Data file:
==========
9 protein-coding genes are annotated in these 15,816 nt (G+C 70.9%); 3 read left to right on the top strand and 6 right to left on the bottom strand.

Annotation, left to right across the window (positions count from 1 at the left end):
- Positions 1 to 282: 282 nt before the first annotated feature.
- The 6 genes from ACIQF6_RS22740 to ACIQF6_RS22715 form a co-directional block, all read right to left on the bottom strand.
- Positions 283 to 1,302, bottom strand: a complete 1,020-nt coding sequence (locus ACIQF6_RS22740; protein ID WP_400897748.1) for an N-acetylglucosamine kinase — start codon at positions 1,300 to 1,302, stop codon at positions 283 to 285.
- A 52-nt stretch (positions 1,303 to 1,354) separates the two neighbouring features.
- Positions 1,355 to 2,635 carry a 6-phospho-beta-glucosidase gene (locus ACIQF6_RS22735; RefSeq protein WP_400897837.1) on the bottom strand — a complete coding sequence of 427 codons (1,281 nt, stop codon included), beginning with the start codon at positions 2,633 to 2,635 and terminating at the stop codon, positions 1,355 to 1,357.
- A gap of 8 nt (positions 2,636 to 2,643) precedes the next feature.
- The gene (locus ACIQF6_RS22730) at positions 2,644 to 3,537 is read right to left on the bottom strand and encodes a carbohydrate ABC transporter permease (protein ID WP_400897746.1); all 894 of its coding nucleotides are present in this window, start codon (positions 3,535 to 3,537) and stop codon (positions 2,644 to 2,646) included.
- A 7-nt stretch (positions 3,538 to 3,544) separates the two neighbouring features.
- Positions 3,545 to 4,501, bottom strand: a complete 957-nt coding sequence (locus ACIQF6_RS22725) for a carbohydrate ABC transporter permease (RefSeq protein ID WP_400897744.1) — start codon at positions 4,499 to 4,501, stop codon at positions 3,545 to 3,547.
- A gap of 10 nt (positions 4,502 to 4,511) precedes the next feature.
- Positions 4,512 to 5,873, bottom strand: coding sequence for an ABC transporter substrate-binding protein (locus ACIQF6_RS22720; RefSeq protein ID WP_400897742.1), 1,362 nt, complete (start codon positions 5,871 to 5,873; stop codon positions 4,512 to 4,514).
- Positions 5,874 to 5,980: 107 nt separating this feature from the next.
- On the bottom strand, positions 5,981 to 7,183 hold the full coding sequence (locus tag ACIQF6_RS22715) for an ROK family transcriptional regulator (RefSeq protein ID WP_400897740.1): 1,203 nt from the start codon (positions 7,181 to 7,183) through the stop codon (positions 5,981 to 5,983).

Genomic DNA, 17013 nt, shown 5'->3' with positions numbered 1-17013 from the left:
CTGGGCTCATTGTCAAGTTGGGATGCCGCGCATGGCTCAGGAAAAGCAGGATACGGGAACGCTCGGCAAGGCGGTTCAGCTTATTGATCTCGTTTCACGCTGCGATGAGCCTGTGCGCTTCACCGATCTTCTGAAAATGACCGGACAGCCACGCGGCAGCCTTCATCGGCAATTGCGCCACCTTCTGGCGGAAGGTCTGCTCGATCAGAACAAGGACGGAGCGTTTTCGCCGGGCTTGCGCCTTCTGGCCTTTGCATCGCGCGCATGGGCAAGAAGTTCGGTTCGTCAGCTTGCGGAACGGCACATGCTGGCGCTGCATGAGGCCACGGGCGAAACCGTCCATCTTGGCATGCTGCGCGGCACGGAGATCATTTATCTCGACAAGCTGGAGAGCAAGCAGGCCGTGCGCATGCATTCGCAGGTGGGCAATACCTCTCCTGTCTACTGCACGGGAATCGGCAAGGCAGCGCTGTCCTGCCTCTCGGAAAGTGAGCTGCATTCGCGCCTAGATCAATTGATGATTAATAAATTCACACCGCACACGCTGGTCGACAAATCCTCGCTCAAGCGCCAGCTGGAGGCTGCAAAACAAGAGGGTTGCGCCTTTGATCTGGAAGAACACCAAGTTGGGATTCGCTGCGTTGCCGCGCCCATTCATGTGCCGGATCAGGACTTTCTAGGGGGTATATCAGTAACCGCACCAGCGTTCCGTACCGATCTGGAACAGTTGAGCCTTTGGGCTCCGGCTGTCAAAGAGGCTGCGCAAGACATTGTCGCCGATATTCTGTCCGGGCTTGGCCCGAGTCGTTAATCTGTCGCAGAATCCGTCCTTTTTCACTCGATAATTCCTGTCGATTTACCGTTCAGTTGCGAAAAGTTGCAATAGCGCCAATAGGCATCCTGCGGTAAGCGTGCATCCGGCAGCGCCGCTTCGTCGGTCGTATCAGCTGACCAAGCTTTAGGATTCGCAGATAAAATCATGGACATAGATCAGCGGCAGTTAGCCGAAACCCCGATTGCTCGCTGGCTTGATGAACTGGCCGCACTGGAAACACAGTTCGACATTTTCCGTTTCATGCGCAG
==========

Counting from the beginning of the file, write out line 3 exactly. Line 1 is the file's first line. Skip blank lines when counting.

- Positions 1 to 282: 282 nt before the first annotated feature.